A U.S. general and a political journalist have had their less-than-flattering comments become the talk of the interwebs.
The former is, I could argue, someone who should uniquely understand the value of information control. The latter is in a profession that often relies on failures in information control in order to demonstrate its value.
While holding two different perspectives on this concept, in both cases, the general's and the journalist's media behavior cost them their jobs, one by way of a public dismissal (of the most public variety) and the other through a speedy resignation.
And, in both cases, the most naïve and hackneyed of all possible excuses was deployed.
Yup... General Stanley McChrystal's handlers and WaPo's David Weigel said they were "off-the-record" when their comments came back to bite them via Rolling Stone (McChrystal) and during participation in a since-scuttled listerv for journalists (Weigel).
People actually still believe in this concept?
When a journalist is on assignment, as the Rolling Stone reporter most certainly was, there is no such thing as "off-the-record." Ever. That journalist is there to observe, contextualize, and present what occurred.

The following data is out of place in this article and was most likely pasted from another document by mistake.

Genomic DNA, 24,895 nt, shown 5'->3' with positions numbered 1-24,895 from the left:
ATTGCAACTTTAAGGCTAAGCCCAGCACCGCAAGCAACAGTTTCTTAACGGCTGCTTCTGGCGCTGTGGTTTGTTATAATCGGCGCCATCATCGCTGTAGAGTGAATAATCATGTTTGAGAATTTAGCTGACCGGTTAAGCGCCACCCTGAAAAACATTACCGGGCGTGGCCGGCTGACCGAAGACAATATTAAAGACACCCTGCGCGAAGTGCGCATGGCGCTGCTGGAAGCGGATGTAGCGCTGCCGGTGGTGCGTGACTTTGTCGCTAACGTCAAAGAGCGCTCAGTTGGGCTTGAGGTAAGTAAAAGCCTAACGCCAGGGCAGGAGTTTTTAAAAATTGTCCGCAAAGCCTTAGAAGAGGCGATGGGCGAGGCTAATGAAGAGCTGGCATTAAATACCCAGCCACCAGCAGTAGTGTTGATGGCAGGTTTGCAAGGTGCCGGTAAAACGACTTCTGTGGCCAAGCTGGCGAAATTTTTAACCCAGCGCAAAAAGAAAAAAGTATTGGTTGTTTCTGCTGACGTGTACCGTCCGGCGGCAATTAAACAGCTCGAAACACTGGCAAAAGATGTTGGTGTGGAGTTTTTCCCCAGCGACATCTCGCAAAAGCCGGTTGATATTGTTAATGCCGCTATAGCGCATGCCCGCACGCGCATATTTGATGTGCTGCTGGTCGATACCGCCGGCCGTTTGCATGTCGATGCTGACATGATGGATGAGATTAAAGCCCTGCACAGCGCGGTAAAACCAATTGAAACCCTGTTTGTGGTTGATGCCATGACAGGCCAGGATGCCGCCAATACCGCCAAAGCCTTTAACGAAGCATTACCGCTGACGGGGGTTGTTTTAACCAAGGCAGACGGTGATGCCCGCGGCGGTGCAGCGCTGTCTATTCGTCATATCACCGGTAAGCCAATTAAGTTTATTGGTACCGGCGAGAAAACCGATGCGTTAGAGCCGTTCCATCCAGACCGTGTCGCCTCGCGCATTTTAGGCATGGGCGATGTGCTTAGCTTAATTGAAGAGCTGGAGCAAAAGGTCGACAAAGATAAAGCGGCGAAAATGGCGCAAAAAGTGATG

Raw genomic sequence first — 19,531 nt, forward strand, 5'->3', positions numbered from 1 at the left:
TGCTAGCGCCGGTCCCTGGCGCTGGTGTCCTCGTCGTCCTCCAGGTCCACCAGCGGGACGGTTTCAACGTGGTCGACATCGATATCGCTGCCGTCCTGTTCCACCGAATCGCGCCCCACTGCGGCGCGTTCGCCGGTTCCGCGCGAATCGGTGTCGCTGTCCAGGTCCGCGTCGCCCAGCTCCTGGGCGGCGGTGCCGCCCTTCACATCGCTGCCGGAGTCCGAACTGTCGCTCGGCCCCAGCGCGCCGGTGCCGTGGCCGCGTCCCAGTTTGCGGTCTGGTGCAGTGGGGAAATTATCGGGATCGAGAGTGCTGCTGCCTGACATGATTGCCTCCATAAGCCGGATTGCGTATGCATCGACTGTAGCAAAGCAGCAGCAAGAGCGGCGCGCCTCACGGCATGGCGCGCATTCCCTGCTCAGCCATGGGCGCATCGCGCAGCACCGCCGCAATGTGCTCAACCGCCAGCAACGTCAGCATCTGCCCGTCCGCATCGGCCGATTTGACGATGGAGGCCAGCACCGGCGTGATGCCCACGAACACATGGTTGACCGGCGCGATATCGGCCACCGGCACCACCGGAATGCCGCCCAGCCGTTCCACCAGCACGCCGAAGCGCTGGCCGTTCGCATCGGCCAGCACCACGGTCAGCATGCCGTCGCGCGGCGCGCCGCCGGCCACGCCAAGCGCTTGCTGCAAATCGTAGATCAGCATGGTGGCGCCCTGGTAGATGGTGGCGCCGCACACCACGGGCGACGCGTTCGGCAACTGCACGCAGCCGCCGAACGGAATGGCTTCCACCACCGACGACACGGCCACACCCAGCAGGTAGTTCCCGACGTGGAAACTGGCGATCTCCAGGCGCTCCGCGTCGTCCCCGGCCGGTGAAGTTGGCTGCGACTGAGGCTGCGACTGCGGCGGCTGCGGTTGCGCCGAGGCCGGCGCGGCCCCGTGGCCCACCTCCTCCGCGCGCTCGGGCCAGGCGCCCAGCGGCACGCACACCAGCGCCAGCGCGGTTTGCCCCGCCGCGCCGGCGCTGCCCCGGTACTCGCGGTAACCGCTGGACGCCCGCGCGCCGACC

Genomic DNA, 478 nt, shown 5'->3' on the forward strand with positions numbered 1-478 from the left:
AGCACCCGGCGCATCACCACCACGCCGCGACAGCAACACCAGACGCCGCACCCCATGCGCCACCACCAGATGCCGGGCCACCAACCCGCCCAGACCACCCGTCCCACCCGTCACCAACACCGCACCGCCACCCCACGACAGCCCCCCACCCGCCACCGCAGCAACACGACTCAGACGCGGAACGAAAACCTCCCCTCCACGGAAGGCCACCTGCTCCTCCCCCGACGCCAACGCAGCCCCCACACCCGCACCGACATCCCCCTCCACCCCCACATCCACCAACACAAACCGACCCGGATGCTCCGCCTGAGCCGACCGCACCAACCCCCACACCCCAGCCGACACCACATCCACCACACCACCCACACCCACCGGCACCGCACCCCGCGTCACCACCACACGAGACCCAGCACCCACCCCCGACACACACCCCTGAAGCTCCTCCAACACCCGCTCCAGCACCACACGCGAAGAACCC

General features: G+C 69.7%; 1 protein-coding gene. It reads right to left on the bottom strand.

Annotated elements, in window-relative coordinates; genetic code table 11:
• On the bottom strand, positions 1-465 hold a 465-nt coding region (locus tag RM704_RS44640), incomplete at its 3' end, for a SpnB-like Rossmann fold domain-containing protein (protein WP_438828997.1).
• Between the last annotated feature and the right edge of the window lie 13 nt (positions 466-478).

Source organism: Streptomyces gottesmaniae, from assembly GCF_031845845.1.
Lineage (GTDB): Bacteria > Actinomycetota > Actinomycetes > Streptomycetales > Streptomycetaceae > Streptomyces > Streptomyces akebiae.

As to Weigel, what did he think would happen when he distributed his severely worded opinions about his beat and people he covered on a listserv of 400 journalists? To quote Sam Whitmore, "At it's most granular level, journalism is not a team sport." Whether Ezra Klein's "JournoList" was intended for centerish-to-left-wing reporters or otherwise, it was a bad move.
(Furthermore, what's with Weigel's pre-WaPo fascination with rodent copulation metaphors and did he think that a handful of people, even in DC, would catch the All the President's Men reference?)
When I was much closer to media relations, especially when I was professionally judged almost exclusively by my success in that activity, I came to tell clients that nothing was ever off-the-record and to think otherwise was dangerous. Years later, the soundness of this approach was confirmed when I attended a journalism conference recently and one very senior reporter was demonstrating to everyone how a handheld audio recorder could easily be disguised as a mobile phone.
As newsrooms get thinner, the competition more fierce, and citizen-journalists more eager, the concept of going off-the-record while on assignment (and even off assignment) will seem a quaint anachronism.